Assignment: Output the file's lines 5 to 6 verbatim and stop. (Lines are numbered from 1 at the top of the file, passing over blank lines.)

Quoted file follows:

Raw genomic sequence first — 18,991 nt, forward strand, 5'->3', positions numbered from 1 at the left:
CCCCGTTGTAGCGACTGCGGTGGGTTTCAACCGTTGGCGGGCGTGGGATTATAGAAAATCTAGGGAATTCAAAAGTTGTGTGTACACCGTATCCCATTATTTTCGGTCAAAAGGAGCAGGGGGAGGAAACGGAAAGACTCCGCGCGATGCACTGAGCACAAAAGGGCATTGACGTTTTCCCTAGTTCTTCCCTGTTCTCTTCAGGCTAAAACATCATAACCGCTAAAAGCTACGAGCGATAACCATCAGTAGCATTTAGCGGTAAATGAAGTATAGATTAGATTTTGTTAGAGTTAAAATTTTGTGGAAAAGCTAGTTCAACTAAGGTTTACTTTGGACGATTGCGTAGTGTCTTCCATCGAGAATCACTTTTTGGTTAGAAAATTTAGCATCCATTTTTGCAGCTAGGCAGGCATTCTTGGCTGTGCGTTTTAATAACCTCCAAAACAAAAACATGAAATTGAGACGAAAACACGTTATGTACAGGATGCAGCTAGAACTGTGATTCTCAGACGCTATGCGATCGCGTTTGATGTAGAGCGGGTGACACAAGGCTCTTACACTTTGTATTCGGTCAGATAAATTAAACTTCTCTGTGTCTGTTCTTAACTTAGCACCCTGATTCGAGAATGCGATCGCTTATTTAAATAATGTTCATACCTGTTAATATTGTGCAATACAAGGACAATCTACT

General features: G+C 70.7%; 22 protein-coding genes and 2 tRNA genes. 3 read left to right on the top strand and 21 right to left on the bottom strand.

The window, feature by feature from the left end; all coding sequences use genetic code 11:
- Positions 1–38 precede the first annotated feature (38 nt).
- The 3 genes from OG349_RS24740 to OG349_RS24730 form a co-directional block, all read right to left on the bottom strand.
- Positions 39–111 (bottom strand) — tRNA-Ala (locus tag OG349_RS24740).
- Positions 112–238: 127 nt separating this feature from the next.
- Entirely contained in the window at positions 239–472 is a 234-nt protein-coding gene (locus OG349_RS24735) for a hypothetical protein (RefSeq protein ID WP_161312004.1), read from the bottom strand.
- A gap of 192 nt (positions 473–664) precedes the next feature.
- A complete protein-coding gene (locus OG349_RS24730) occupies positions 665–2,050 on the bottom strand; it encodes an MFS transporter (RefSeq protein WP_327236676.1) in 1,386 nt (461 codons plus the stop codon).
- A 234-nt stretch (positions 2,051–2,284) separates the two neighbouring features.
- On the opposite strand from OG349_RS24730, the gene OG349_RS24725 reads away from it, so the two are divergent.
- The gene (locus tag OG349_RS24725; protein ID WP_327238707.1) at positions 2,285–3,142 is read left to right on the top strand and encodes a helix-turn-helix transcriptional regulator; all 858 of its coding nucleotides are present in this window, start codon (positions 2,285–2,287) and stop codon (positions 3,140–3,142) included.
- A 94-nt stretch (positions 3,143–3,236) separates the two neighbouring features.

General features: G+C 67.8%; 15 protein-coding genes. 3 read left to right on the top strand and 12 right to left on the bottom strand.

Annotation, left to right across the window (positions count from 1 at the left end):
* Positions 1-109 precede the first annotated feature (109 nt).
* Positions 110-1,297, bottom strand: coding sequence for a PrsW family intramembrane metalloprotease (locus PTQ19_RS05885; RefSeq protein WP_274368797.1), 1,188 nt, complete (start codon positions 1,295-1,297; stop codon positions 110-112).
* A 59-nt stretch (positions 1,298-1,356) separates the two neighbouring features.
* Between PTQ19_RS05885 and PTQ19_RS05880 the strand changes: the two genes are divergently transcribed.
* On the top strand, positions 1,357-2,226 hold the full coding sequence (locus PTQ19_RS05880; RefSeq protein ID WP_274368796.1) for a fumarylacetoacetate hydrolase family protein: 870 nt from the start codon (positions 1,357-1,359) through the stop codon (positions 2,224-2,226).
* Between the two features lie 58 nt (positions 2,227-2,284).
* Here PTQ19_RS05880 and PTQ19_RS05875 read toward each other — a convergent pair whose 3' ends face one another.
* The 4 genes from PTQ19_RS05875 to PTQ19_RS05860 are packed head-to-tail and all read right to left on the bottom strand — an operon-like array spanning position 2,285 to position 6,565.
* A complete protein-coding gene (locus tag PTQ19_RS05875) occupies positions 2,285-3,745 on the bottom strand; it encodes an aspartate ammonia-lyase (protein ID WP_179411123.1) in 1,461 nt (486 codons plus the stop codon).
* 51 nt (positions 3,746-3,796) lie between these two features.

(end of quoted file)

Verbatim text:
- Positions 1–38 precede the first annotated feature (38 nt).
- The 3 genes from OG349_RS24740 to OG349_RS24730 form a co-directional block, all read right to left on the bottom strand.